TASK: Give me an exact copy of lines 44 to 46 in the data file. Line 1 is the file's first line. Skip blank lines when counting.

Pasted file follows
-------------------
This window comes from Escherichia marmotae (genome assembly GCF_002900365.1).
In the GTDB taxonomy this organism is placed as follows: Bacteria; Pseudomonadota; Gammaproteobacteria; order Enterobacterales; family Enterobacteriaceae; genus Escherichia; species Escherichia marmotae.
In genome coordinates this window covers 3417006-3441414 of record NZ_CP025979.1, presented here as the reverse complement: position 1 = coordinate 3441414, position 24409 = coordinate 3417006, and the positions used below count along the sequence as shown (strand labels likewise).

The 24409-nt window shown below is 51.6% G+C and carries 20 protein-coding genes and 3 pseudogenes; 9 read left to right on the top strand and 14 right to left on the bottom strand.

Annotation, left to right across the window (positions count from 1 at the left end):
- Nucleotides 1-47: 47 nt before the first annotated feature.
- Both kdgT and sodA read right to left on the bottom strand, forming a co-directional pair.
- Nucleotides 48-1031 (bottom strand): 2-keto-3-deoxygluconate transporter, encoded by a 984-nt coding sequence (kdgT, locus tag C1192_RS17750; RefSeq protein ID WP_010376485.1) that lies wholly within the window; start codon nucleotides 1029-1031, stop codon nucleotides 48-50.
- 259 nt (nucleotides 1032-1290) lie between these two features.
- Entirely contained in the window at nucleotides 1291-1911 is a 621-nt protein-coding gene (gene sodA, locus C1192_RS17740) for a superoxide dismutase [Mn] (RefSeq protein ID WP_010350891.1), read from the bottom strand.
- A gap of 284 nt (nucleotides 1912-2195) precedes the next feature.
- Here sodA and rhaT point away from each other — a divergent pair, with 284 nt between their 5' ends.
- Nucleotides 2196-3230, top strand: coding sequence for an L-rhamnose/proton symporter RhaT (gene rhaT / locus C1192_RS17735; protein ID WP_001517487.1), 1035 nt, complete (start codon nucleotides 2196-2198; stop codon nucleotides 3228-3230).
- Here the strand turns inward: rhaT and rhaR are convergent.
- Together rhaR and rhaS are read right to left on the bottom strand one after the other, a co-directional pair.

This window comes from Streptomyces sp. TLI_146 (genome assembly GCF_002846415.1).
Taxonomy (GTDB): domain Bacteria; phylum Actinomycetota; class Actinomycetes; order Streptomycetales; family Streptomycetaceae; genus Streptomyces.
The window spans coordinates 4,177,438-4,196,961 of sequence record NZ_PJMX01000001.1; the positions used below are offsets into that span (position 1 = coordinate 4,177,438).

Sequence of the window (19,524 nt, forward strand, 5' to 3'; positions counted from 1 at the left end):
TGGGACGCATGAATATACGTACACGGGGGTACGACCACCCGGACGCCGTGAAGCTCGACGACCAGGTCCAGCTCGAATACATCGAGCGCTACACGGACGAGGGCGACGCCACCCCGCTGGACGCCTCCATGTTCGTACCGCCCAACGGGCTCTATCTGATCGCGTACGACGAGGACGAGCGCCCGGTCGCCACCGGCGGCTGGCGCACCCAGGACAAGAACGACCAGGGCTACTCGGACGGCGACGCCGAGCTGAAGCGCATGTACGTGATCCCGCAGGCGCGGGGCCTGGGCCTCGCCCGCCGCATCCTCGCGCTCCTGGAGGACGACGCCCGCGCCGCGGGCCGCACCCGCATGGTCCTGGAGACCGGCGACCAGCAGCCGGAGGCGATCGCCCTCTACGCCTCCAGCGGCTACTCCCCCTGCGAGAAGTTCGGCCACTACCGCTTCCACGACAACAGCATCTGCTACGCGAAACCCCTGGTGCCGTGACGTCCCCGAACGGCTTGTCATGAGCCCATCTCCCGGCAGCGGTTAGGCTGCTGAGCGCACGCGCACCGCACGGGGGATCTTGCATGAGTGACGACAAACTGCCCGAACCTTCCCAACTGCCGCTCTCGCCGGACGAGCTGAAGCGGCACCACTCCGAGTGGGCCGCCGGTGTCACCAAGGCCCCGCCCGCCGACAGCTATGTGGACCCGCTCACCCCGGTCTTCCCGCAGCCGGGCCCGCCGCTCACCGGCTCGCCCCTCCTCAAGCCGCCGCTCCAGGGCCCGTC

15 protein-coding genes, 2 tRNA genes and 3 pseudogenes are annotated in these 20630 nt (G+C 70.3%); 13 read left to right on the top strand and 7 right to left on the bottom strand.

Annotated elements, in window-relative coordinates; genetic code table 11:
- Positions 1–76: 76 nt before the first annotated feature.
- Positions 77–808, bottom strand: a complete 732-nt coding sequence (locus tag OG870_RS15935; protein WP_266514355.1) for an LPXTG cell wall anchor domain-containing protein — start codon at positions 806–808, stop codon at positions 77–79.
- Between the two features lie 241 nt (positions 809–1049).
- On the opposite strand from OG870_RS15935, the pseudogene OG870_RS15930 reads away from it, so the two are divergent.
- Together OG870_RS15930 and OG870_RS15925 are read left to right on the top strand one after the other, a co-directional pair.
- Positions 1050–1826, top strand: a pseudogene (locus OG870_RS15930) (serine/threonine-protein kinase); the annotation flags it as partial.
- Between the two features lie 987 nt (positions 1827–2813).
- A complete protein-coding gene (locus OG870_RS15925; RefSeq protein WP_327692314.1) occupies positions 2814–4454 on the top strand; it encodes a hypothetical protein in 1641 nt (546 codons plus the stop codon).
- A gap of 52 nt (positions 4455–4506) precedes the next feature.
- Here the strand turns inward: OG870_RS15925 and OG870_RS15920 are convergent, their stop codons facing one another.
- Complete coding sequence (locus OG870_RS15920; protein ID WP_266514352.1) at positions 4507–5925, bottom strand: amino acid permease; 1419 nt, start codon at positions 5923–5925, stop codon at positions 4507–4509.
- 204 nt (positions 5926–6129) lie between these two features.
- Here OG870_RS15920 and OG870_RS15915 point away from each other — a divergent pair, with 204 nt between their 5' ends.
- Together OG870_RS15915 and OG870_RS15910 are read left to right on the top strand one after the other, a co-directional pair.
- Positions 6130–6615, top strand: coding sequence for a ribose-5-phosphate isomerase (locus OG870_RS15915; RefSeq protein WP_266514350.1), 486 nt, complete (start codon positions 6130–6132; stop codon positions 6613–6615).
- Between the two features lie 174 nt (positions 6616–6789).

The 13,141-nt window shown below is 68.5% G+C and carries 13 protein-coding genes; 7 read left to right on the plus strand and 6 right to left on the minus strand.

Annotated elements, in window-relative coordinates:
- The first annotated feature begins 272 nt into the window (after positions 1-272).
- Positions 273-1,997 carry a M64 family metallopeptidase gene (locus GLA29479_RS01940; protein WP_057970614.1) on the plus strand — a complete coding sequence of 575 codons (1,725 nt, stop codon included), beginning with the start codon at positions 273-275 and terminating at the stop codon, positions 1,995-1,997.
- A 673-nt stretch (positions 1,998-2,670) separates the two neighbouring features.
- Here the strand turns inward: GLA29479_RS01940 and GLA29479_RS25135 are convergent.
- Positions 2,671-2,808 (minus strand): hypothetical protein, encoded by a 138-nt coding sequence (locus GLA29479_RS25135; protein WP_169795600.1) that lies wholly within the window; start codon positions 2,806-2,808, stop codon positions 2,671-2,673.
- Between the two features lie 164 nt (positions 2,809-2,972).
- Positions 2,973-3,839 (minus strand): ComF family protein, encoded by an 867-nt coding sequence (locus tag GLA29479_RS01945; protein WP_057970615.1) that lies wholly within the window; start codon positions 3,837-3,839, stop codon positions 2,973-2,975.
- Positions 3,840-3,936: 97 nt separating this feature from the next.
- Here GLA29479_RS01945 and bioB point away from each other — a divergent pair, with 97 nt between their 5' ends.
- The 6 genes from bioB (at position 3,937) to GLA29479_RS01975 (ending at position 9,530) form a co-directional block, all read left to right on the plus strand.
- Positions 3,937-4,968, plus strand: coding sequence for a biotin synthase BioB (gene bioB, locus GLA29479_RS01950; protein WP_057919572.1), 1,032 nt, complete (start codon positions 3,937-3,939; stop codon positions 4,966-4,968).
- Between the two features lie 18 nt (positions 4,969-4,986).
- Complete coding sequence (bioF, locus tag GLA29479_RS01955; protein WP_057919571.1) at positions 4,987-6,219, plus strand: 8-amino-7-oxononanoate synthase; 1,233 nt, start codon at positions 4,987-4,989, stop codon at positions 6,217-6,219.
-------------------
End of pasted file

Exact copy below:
- Here the strand turns inward: GLA29479_RS01940 and GLA29479_RS25135 are convergent.
- Positions 2,671-2,808 (minus strand): hypothetical protein, encoded by a 138-nt coding sequence (locus GLA29479_RS25135; protein WP_169795600.1) that lies wholly within the window; start codon positions 2,806-2,808, stop codon positions 2,671-2,673.
- Between the two features lie 164 nt (positions 2,809-2,972).